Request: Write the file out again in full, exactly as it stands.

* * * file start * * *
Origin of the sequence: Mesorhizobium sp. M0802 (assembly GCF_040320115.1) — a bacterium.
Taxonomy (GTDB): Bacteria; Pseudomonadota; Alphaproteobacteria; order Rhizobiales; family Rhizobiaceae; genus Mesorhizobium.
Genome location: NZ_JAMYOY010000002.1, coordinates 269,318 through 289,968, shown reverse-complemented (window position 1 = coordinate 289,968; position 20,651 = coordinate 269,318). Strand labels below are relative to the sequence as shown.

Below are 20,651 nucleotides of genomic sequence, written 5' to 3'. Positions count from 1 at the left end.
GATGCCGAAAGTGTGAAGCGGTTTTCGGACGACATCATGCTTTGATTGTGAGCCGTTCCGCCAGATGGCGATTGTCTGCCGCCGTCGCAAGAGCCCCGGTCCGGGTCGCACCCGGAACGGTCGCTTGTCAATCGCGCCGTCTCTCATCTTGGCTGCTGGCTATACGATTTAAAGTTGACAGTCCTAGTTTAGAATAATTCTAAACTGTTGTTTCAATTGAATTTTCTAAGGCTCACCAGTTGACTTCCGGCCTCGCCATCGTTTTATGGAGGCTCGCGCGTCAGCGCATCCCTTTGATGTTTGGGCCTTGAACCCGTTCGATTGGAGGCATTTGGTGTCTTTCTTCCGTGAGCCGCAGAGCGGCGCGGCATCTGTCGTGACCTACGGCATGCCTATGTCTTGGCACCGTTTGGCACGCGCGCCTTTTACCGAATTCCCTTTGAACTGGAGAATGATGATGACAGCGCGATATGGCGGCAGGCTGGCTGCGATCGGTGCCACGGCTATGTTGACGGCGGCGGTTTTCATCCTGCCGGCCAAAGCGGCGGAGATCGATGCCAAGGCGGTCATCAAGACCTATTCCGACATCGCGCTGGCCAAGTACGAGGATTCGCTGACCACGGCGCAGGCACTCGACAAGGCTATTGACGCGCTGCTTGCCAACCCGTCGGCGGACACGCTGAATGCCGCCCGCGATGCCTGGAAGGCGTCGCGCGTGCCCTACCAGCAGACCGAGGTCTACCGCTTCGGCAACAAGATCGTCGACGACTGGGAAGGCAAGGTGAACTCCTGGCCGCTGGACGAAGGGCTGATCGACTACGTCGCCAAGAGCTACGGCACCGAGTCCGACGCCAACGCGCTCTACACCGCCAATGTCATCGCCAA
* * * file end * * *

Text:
Origin of the sequence: Mesorhizobium sp. M0802 (assembly GCF_040320115.1) — a bacterium.
Taxonomy (GTDB): Bacteria; Pseudomonadota; Alphaproteobacteria; order Rhizobiales; family Rhizobiaceae; genus Mesorhizobium.
Genome location: NZ_JAMYOY010000002.1, coordinates 269,318 through 289,968, shown reverse-complemented (window position 1 = coordinate 289,968; position 20,651 = coordinate 269,318). Strand labels below are relative to the sequence as shown.

Below are 20,651 nucleotides of genomic sequence, written 5' to 3'. Positions count from 1 at the left end.
GATGCCGAAAGTGTGAAGCGGTTTTCGGACGACATCATGCTTTGATTGTGAGCCGTTCCGCCAGATGGCGATTGTCTGCCGCCGTCGCAAGAGCCCCGGTCCGGGTCGCACCCGGAACGGTCGCTTGTCAATCGCGCCGTCTCTCATCTTGGCTGCTGGCTATACGATTTAAAGTTGACAGTCCTAGTTTAGAATAATTCTAAACTGTTGTTTCAATTGAATTTTCTAAGGCTCACCAGTTGACTTCCGGCCTCGCCATCGTTTTATGGAGGCTCGCGCGTCAGCGCATCCCTTTGATGTTTGGGCCTTGAACCCGTTCGATTGGAGGCATTTGGTGTCTTTCTTCCGTGAGCCGCAGAGCGGCGCGGCATCTGTCGTGACCTACGGCATGCCTATGTCTTGGCACCGTTTGGCACGCGCGCCTTTTACCGAATTCCCTTTGAACTGGAGAATGATGATGACAGCGCGATATGGCGGCAGGCTGGCTGCGATCGGTGCCACGGCTATGTTGACGGCGGCGGTTTTCATCCTGCCGGCCAAAGCGGCGGAGATCGATGCCAAGGCGGTCATCAAGACCTATTCCGACATCGCGCTGGCCAAGTACGAGGATTCGCTGACCACGGCGCAGGCACTCGACAAGGCTATTGACGCGCTGCTTGCCAACCCGTCGGCGGACACGCTGAATGCCGCCCGCGATGCCTGGAAGGCGTCGCGCGTGCCCTACCAGCAGACCGAGGTCTACCGCTTCGGCAACAAGATCGTCGACGACTGGGAAGGCAAGGTGAACTCCTGGCCGCTGGACGAAGGGCTGATCGACTACGTCGCCAAGAGCTACGGCACCGAGTCCGACGCCAACGCGCTCTACACCGCCAATGTCATCGCCAA